(739a) Tuning Physical Properties of Block Copolymers Containing Fatty Acid-Derived Long-Chain Polyacrylates (Invited Talk)

Authors: 
Robertson, M. L. - Presenter, University of Houston
Vajjala Kesava, S., The Pennsylvania State University
Xie, R., The Pennsylvania State University
Gomez, E. D., The Pennsylvania State University
Cochran, E. W., Iowa State University
Wang, S., University of Houston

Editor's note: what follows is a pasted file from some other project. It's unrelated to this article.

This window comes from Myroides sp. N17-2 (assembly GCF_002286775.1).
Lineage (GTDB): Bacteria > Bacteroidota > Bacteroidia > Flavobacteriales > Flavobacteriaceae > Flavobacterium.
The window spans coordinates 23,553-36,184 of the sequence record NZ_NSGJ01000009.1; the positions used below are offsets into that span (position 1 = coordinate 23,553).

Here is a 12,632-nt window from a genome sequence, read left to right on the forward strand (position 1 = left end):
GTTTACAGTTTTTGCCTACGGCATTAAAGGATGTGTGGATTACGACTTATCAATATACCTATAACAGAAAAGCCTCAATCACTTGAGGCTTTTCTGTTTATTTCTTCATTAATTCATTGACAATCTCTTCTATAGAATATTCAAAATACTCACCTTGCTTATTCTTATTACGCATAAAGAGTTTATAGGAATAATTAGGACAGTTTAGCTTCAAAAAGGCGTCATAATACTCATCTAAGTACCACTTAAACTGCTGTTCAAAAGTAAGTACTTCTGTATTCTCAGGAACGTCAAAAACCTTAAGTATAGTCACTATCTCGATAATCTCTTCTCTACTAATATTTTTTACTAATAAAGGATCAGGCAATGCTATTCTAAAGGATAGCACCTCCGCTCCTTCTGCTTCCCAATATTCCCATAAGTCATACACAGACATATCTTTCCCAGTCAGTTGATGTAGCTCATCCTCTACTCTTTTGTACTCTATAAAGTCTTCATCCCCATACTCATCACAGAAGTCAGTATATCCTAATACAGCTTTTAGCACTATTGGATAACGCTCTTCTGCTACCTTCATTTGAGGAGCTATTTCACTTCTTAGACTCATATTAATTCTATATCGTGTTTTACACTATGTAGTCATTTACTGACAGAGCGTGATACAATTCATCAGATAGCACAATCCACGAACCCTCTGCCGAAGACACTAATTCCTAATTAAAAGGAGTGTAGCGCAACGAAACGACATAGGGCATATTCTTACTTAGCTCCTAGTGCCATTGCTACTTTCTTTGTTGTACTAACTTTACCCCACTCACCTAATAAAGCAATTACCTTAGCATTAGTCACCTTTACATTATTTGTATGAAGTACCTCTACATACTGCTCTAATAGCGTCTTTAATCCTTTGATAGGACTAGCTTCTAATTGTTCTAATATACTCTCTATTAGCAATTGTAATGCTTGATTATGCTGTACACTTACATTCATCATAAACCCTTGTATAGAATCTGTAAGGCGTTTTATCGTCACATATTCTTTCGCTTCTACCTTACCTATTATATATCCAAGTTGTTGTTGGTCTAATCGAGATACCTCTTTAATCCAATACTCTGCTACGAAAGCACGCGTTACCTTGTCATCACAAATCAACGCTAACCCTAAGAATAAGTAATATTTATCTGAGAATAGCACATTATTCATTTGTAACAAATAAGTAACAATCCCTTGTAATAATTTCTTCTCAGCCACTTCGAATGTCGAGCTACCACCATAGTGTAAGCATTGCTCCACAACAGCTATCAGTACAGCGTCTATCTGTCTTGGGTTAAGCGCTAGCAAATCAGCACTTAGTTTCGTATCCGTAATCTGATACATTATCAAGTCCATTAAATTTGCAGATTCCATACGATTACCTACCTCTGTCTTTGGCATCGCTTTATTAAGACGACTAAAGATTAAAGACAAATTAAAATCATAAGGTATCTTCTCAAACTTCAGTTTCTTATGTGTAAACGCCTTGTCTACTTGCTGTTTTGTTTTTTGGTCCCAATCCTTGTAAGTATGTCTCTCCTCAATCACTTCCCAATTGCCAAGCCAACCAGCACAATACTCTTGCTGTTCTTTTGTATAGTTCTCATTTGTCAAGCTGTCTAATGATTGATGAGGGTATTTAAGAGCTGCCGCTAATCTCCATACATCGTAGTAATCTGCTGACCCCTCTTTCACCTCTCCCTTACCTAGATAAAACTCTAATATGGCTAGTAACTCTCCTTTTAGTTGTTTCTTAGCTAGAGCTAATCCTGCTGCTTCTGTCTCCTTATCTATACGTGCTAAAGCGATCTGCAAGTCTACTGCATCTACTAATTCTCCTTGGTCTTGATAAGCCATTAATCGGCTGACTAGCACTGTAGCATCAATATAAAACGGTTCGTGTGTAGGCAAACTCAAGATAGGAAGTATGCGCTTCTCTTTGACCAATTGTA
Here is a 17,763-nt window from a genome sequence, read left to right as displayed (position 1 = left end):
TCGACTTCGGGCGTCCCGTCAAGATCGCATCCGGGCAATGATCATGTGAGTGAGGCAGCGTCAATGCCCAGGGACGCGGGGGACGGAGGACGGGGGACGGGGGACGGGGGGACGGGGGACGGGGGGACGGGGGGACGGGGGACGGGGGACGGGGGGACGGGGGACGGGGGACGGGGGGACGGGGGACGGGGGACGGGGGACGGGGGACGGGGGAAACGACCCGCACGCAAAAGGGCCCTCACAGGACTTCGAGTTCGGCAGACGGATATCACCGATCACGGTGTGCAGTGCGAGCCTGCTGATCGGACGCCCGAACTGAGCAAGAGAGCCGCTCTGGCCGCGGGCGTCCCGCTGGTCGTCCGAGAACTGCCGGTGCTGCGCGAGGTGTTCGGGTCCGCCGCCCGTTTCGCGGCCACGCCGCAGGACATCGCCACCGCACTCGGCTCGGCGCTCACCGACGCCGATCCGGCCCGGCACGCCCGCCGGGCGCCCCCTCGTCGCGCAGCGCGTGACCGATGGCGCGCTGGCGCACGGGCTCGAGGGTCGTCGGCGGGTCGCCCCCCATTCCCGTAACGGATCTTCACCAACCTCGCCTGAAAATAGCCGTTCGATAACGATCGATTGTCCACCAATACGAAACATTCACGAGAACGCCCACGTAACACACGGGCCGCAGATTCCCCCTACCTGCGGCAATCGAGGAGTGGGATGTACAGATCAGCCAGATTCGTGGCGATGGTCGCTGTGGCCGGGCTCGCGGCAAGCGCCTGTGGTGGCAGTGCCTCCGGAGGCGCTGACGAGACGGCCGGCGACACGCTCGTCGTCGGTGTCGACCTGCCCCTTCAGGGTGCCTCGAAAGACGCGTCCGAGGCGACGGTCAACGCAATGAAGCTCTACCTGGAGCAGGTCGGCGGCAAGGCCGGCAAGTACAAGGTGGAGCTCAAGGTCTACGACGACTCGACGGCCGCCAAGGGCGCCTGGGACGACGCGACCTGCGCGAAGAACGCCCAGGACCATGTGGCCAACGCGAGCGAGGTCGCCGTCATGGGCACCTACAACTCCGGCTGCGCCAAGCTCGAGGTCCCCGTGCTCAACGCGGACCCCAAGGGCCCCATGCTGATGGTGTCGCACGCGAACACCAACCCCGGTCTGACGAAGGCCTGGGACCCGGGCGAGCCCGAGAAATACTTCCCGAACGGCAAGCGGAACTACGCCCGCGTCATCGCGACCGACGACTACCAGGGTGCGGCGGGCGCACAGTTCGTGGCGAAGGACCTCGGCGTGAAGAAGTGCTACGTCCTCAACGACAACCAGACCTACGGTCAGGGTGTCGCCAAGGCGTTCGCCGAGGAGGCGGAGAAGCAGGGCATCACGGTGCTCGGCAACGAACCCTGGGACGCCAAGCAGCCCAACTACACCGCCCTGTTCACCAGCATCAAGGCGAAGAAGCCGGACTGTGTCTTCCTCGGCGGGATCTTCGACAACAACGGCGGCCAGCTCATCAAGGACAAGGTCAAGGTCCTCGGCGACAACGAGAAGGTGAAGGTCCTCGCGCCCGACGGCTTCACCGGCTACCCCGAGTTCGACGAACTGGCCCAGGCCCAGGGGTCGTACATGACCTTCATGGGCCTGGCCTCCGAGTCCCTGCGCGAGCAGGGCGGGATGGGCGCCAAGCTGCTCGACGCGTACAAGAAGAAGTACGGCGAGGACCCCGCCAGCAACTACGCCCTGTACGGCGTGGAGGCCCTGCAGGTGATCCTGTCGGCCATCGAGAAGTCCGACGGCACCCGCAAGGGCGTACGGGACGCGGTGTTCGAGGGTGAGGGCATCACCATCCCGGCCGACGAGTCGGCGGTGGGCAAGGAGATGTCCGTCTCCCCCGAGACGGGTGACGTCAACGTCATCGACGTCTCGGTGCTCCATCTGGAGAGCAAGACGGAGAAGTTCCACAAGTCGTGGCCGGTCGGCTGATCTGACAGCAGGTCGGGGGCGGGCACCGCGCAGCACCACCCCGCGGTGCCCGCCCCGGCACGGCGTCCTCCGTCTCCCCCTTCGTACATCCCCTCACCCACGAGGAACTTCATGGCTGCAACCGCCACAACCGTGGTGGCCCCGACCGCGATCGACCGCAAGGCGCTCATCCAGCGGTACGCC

Vegetable oils and their fatty acids are promising replacements for petroleum sources due to their abundance, low cost, lack of toxicity, biodegradability and ease of functionalization that provides convenient routes to polymerization. In this study, the properties of long-chain polyacrylates were explored, derived from fatty acids found in vegetable oils. The thermal and mechanical properties of triblock copolymers containing the long-chain polyacrylates were readily tuned by variation of the acrylate composition and resulting distribution of side-chain lengths. Surprisingly, the alkyl side-chain length of the polyacrylate did not impact the thermodynamic interactions between the components of the triblock copolymers. This provides a route to manipulating the physical properties of the polymers through variation of the side-chain length without impacting the phase behavior and morphology. Shear alignment of the triblock copolymers produced highly aligned close-packed spherical morphologies. The development of structure-property relationships in these polymers will enable the widespread implementation of fatty-acid derived materials.